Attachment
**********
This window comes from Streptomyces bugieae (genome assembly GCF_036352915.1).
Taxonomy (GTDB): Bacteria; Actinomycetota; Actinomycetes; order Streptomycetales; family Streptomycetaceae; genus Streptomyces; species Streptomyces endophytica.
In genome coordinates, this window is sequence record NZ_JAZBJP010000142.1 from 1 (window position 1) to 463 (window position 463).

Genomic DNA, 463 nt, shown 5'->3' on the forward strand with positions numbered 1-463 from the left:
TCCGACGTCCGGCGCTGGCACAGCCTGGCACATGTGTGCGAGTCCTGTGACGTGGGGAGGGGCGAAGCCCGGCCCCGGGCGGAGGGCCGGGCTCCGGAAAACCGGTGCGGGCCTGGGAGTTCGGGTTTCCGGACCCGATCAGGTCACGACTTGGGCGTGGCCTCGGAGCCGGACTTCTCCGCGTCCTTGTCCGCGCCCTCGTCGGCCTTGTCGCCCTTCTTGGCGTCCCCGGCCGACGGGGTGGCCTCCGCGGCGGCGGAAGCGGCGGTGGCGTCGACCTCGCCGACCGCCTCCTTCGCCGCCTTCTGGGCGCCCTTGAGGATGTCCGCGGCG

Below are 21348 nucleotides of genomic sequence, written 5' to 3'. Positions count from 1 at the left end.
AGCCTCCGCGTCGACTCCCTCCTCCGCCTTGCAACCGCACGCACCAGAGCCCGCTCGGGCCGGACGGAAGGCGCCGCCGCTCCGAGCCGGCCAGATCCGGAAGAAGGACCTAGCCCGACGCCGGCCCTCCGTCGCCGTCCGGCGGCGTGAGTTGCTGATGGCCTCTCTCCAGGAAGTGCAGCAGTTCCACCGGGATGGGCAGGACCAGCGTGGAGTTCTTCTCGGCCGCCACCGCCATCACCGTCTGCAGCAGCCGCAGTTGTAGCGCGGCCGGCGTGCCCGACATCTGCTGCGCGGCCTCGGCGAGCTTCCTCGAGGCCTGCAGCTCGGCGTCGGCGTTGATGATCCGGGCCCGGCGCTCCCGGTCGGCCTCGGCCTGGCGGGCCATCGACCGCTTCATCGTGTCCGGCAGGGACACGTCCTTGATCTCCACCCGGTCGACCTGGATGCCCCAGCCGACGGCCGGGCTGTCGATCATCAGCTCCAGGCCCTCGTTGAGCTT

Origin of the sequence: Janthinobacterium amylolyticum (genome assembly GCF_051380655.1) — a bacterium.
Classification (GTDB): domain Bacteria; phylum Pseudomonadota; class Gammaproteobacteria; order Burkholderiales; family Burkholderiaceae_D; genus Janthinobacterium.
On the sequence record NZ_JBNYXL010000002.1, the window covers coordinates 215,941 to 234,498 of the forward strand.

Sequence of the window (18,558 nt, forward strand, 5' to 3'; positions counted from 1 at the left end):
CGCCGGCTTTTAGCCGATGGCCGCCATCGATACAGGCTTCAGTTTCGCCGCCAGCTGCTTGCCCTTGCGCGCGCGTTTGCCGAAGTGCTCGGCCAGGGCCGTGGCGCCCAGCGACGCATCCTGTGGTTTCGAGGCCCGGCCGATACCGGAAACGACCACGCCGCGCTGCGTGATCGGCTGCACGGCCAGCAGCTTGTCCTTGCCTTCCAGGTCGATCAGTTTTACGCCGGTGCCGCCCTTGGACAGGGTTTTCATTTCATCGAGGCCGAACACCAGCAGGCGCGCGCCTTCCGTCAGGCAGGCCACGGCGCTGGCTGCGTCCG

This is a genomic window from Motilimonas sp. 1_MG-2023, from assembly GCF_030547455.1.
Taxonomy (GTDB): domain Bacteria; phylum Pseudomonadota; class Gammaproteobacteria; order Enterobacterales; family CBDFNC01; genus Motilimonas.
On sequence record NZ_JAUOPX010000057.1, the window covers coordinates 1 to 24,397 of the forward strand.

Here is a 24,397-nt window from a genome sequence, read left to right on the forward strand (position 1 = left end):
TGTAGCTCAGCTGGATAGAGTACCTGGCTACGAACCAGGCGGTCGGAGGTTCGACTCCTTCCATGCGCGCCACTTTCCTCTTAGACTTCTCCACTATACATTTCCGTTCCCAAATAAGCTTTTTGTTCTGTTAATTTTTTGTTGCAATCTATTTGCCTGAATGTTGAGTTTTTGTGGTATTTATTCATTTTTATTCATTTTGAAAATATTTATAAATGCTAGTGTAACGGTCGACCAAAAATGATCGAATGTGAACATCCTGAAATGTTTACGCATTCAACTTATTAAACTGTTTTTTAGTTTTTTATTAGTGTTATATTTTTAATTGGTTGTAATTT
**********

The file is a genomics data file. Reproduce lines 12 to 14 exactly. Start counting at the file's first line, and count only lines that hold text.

CGCCGGCTTTTAGCCGATGGCCGCCATCGATACAGGCTTCAGTTTCGCCGCCAGCTGCTTGCCCTTGCGCGCGCGTTTGCCGAAGTGCTCGGCCAGGGCCGTGGCGCCCAGCGACGCATCCTGTGGTTTCGAGGCCCGGCCGATACCGGAAACGACCACGCCGCGCTGCGTGATCGGCTGCACGGCCAGCAGCTTGTCCTTGCCTTCCAGGTCGATCAGTTTTACGCCGGTGCCGCCCTTGGACAGGGTTTTCATTTCATCGAGGCCGAACACCAGCAGGCGCGCGCCTTCCGTCAGGCAGGCCACGGCGCTGGCTGCGTCCG

This is a genomic window from Motilimonas sp. 1_MG-2023, from assembly GCF_030547455.1.
Taxonomy (GTDB): domain Bacteria; phylum Pseudomonadota; class Gammaproteobacteria; order Enterobacterales; family CBDFNC01; genus Motilimonas.